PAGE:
The pilots of the missing Malaysia Airlines passenger jet were a middle-aged family man passionate enough about flying to build his own simulator and a 27-year-old contemplating marriage who had just graduated to the cockpit of the Boeing 777.
As speculation intensified Friday that the planemight have been hijacked by a person or people with aviation skills, a picture began to emerge of the two men whose actions will be a focus of the investigation. Police have said they are looking at the psychological background of the pilots, their family life and connections as one line of inquiry into flight MH370’s disappearance, but there is no evidence linking them to any wrongdoing.
The search for the Boeing 777 with 239 people on board has been widened westward from the Gulf of Thailand toward the Indian Ocean. A United States official has told The Associated Press that the plane sent signals to a satellite for about four hours after it lost radar contact a week ago. The airlinervanished less than an hour into a 6-hour flight from Kuala Lumpur to Beijing early on Mar. 8.
CBS News’ Bob Orr reported Thursday that two communication systems onMalaysia Airlines Flight 370 were shut down separately in the moments before the flight disappeared from radar on Saturday; a data system and two transponders which relayed information about the jet’s speed, altitude and location.
While a cascading electrical problem could feasibly cause that kind of staged electrical failure, Orr said it’s also entirely possible somebody on the plane intentionally turned off the systems.
Sources told the Reuters news agency on Friday, meanwhile, that the path Flight 370 appears to have taken after diverting from its intended route strongly suggests that a trained pilot was still in control of the aircraft.
Online, Malaysians have rushed to defend the reputations of the pilots, Zaharie Ahmad Shah, 53, and Fariq Abdul Hamid. Both men were described to The Associated Press as respectable and community minded. Details of their backgrounds have emerged from interviews with neighbors, Malaysia Airlines staff, a religious leader and from social networks and news reports in Malaysia and Australia.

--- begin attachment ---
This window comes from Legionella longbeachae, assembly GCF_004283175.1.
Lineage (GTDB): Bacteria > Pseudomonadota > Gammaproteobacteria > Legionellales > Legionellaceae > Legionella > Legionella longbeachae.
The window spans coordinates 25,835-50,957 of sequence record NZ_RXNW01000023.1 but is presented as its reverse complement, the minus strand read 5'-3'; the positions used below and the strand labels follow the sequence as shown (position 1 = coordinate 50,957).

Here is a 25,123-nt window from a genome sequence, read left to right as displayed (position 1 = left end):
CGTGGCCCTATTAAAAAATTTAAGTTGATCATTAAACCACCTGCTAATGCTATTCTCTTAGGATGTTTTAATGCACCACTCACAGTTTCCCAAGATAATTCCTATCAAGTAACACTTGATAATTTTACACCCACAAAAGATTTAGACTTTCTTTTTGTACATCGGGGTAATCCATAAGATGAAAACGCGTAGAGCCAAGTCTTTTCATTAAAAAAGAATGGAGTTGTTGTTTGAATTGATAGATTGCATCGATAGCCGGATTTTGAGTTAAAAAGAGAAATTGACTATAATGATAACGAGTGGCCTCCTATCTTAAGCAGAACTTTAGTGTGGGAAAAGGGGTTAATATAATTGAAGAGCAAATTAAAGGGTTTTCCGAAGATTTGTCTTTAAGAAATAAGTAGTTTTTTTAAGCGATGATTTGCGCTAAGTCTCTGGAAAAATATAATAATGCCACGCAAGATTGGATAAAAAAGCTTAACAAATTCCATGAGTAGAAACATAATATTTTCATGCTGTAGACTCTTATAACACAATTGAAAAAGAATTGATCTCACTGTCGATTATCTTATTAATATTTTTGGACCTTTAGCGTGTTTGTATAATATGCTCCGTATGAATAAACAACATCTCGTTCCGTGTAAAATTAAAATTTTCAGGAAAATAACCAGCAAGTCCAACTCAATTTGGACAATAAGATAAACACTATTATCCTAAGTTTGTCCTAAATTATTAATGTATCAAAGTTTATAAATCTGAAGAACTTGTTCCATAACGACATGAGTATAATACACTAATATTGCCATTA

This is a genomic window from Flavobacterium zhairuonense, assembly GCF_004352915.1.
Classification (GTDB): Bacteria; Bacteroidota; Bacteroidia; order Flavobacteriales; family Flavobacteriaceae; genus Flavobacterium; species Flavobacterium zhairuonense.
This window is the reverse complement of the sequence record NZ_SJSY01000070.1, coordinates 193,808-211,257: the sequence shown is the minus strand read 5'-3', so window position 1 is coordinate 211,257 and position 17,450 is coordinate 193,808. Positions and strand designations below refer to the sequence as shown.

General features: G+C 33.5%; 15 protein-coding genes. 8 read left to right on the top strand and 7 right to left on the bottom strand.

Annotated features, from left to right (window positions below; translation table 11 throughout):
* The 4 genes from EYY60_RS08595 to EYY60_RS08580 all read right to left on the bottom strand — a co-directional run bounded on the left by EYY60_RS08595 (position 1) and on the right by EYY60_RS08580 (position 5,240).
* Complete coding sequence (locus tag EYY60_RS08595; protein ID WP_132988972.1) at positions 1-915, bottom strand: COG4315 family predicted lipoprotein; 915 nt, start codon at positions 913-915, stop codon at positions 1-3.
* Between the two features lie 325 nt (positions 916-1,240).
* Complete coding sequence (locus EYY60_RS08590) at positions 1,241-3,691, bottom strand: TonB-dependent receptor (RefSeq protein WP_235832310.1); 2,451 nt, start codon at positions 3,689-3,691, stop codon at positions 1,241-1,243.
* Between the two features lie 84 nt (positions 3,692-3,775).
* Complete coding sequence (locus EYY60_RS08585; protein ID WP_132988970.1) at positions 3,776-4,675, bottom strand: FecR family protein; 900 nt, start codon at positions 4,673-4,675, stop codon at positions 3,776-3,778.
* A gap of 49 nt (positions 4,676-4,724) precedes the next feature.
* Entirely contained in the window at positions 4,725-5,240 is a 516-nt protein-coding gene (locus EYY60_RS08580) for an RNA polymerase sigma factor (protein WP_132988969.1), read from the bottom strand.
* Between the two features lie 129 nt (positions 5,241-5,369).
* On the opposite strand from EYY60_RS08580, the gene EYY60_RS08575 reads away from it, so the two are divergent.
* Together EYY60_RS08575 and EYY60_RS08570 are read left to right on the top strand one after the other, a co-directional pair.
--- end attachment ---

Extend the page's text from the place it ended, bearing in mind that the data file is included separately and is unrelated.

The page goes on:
Fariq is a “good boy, a good Muslim, humble and quiet,” said Ahmad Sarafi Ali Asrah, the head of a community mosque about 100 meters from Fariq’s two-story home in a middle class neighborhood on the outskirts of Kuala Lumpur.
He described Fariq’s parents as distraught and the community solidly behind them, supporting the family in prayers.
“His father still cries when he talks about Fariq. His mother too,” said Ahmad Sarafi.
Fariq, the son of a high-ranking civil servant in Selangor state, joined Malaysia Airlines in 2007. With just 2,763 hours of flight experience he had only recently started co-piloting the sophisticated Boeing 777.
He had a short brush with fame when he was filmed recently by a crew from “CNN Business Traveler.” Reporter Richard Quest called it a perfect landing of a Boeing 777-200, the same model of the twin-aisle plane that went missing. An online tribute page to the pilots shows a photo of Fariq in the cockpit with Quest, both smiling.
Neighbor Ayop Jantan said he had heard that Fariq was engaged and planning his wedding. The eldest of five children, his professional achievements were a source of pride for his father, said Ayop, a retiree.
Fariq’s superior, Zaharie, joined Malaysia Airlines in 1981 and has more than 18,000 flight hours.